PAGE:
Obama 'within reach' of victory (video)
Barack Obama says he is now within reach of winning the Democratic Party's nomination to run in the US presidential election in November.
Senator Obama is set to win a majority of "pledged" delegates, who are won in primary elections, although he is still short of a confirmed overall victory.
US media have projected a win for him in Tuesday's Oregon primary contest.
But his rival Hillary Clinton won Kentucky's primary by a large margin, and has vowed to fight on.
Mr Obama chose to address his supporters on Tuesday night in Iowa, scene of this year's first presidential selection contest.
"We have returned to Iowa with a majority of delegates elected by the American people," he told his supporters.
"You have put us within reach of the Democratic nomination for president of the United States," he added.
He also congratulated his opponent, saying Senator Clinton "has shattered myths and broken barriers and changed the America in which my daughters and yours will come of age".
In the primaries so far, Mr Obama has secured more of the delegates who will choose the party's nominee at the Democratic National Convention.
Correspondents say he will be hoping that his newly-secured majority of pledged delegates will persuade the remaining undecided "super-delegates" - party elders who get an automatic vote at the convention - to rally behind him.
Hailing her Kentucky victory, Mrs Clinton said she would fight "until we have a nominee - whoever she may be".
And in a passage seemingly directed at the remaining undecided super-delegates, Mrs Clinton argued that she would be "best positioned to win in November" against Republican candidate Senator John McCain.
Mrs Clinton also said she was "winning the popular vote" over Mr Obama.
The claim has been questioned by the Obama campaign, which argues that Mrs Clinton's popular vote calculation includes disputed contests in Michigan and Florida, and does not include results from several caucus states in which Mr Obama did well.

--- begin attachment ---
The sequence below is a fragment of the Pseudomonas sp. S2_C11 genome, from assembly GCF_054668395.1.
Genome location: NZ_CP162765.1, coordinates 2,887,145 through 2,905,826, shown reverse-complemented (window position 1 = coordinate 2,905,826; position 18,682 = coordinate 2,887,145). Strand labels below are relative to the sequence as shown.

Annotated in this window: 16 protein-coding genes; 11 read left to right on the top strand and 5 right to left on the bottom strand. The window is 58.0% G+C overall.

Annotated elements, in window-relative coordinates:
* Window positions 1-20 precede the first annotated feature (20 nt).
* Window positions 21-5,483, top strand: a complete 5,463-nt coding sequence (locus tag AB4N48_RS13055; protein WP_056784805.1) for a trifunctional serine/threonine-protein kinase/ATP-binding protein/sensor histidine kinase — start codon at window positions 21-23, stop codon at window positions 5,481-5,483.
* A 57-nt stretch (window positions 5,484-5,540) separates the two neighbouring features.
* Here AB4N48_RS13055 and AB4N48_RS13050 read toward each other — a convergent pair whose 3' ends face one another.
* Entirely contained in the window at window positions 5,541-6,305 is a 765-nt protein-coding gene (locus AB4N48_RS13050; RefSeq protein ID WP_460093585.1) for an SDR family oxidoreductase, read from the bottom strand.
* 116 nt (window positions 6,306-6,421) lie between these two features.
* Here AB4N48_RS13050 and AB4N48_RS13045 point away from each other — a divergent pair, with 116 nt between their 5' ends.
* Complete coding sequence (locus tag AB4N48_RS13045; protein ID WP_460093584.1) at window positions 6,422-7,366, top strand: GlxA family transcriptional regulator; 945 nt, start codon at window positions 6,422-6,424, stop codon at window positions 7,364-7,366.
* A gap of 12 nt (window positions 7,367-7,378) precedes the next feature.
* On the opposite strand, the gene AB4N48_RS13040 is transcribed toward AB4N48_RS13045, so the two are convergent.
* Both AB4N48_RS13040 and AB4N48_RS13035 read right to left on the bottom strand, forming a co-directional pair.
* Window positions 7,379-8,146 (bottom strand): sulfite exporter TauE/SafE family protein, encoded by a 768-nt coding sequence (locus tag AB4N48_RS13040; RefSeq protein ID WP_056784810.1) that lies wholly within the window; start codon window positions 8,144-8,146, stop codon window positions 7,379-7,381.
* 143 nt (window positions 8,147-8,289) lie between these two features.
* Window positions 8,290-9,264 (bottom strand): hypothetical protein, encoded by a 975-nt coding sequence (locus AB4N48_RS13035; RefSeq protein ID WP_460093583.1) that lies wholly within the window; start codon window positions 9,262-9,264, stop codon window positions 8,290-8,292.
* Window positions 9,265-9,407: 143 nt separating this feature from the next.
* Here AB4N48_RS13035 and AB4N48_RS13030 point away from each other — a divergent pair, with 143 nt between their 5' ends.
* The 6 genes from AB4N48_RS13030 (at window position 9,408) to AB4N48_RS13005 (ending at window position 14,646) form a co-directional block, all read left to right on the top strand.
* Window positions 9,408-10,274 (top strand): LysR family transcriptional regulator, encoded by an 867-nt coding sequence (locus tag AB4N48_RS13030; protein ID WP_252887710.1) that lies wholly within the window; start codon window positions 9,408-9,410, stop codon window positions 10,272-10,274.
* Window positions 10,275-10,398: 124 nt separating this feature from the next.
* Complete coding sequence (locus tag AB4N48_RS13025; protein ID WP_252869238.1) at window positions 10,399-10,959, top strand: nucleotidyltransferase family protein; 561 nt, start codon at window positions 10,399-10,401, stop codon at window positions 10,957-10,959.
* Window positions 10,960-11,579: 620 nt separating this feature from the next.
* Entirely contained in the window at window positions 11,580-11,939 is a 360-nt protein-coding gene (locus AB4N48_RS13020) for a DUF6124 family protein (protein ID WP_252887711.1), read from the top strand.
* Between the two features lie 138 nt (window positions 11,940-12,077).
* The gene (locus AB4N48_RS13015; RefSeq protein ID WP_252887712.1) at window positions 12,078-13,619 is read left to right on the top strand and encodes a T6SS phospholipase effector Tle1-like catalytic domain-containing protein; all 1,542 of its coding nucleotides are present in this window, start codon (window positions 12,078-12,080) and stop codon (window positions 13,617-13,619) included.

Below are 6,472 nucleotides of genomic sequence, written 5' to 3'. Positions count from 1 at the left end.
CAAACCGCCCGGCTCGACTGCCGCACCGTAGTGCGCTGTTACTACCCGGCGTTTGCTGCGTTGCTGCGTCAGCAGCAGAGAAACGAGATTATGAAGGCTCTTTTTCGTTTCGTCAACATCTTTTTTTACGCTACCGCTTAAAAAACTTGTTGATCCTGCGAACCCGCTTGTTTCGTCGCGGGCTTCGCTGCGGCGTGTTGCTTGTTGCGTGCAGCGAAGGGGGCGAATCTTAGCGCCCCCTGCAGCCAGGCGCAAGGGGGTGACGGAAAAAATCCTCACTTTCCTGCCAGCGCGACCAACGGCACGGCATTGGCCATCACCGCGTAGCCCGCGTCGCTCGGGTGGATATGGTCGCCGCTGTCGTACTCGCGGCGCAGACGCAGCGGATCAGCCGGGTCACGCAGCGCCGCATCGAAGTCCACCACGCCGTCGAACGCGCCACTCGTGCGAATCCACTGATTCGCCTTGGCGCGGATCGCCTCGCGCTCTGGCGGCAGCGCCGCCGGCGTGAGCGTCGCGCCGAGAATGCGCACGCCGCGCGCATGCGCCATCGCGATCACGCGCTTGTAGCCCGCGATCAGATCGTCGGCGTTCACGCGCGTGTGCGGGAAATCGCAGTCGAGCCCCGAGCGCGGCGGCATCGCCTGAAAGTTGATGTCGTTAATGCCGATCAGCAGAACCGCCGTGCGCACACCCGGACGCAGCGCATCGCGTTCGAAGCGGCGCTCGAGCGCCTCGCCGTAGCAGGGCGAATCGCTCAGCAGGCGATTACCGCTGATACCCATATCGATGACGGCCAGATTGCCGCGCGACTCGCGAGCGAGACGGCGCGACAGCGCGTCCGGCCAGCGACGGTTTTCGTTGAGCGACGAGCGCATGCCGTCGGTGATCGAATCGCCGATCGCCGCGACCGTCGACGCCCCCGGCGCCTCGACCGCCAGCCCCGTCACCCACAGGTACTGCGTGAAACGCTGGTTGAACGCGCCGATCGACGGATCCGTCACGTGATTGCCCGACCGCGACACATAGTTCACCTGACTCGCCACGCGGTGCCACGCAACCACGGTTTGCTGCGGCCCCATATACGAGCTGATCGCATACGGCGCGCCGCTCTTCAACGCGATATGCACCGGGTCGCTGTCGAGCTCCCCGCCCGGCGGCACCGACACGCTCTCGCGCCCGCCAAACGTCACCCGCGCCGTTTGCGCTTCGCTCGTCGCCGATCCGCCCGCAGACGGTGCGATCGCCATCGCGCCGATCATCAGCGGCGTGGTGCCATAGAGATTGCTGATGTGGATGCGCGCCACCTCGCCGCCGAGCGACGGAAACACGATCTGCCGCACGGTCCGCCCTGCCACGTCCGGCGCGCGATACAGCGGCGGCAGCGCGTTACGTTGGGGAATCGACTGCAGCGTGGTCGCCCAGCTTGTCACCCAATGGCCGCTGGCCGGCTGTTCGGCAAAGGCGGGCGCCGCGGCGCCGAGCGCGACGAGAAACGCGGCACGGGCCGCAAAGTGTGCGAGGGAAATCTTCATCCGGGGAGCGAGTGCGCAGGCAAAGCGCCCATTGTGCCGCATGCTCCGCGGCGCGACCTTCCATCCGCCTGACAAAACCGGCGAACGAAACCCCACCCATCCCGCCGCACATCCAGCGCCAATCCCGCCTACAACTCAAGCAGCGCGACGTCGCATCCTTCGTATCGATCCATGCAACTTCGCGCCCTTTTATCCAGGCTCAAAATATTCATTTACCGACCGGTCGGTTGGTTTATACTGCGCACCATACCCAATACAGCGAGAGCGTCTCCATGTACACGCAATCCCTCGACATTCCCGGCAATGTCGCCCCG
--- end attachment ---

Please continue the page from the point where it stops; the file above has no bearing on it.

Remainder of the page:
So far, Mr Obama has won 1,956 of the 2,026 delegates he needs to clinch the nomination.
BBC North America editor Justin Webb says Mr Obama wants to suggest without quite saying so that the primary season is closing and the general election race is beginning.
Mrs Clinton has warned Mr Obama against declaring premature victory, saying it would be a "slap in the face" to her millions of supporters so far and those states yet to vote.
In Kentucky, Mrs Clinton won 65% of the vote to Mr Obama's 30%.
In Oregon, with more than half of the state's precincts reporting, Mr Obama was leading Mrs Clinton by 16 points.
Exit polls conducted by the Associated Press news agency suggested that Mrs Clinton's Kentucky victory was rooted in her strong support among the state's many white working-class voters.
Three-quarters of white voters without a college education backed the New York senator, the poll suggested.
Racial attitudes may also have motivated some Kentucky voters' decisions: of the 20% of white voters who said that race a had played a part in their choice, nine out of 10 backed Mrs Clinton.
Phone surveys of Oregon voters painted a strikingly different picture of that state's electorate.
Mr Obama won 60% of the state's white voters, and even blue-collar white voters were evenly divided between the two candidates.
Just 10% of the state's voters said that race was important when deciding their vote, and they were split evenly between Mr Obama and Mrs Clinton.
As the results were coming in, Mr Obama, Mrs Clinton and Mr McCain revealed details of how much money they had raised in April.
Mr Obama raised $31m (£15.5m), less than he raised in March, but still the highest of the three presidential hopefuls.
Mrs Clinton's campaign took in $22m (£11.5m), its second best fundraising month so far in the campaign, while Mr McCain managed to raise $18m (£9m), his best ever monthly total.